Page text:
Fitch gives Zambia B+, clears path for Eurobond

Fitch Ratings agency ( has given Zambia a “B+” rating on long-term foreign and local currency, with a stable outlook. Fitch has also assigned a Short-term rating of ‘B’ and a Country Ceiling of ‘BB-‘. This could pave the way for a $500 million Eurobond, according to Standard Bank, but the country has plenty of local deposits seeking homes as local interest rates are attractive and the currency that looks strong against the US dollar.
Veronica Kalema, Director in Fitch’s Sovereign Group, says in a statement: “The ratings reflect the marked improvement in Zambia’s economic performance since 2003 driven by improved macroeconomic stability, economic liberalisation, rising private investment and production in the mining sector, and more recently, a strong agricultural performance.
“The rating is also supported by Zambia’s resilience to the global financial crisis, with growth accelerating in 2009 and 2010, and comfortable external and public debt ratios, which deteriorated only slightly in 2009 before recovering in 2010. After spiking in 2008 and 2009, inflation fell to high single digits in 2010 and the currency has been stronger and more stable since H2 2009.”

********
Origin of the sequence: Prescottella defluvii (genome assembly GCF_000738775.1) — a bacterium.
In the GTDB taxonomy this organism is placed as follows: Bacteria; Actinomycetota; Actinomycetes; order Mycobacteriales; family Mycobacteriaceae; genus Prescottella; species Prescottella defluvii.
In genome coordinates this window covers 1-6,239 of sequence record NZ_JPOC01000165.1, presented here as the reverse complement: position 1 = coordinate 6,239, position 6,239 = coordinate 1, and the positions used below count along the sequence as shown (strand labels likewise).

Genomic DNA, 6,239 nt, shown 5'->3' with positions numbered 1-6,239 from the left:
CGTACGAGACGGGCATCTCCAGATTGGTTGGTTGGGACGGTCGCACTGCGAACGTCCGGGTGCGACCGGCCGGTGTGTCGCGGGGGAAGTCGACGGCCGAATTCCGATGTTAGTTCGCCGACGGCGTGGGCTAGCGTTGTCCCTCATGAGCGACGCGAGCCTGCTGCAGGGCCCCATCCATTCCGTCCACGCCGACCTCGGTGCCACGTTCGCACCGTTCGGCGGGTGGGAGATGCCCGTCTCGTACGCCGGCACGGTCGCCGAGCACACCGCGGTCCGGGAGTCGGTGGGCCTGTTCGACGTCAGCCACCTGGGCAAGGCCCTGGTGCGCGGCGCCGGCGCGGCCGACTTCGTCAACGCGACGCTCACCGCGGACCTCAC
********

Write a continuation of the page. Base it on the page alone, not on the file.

Fitch notes real GDP growth has averaged 6.3% since 2006 and accelerated to 7.1% in 2010. Copper production reached a record high of 820,000 metric tonnes (MT) in 2010, ahead of targets, and the Government expects it to reach 1m MT in 2012. Standard Bank, in a research note today (3 March) notes that the price of copper is up from $2,800/tonne in Dec 08 and passed $10,000/tonne during Feb 11. Zambia also grew more maize than it could consume locally last year and exported some. The harvest is looking even better this year.
“Predictably, the country’s trade balance has improved to record a large surplus during 2010, roughly 20% of GDP,” writes Standard Bank analyst Phumelele Mbiyo. Fitch also gives B+ ratings to Angola, Ghana, Kenya. Nigeria and Gabon (BB-) are more highly rated, Mozambique and Rwanda (B) are lower.
The Government is planning extensive infrastructure investment, chiefly on energy and roads. in 2008 it has postponed plans for a $1 billion bond due to the global financial crisis. In 2010 it has raised funds separately to extend the Kariba North Bank power station and build the Kafue Gorge Lower power plant. This would cut the size of any potential Eurobond.

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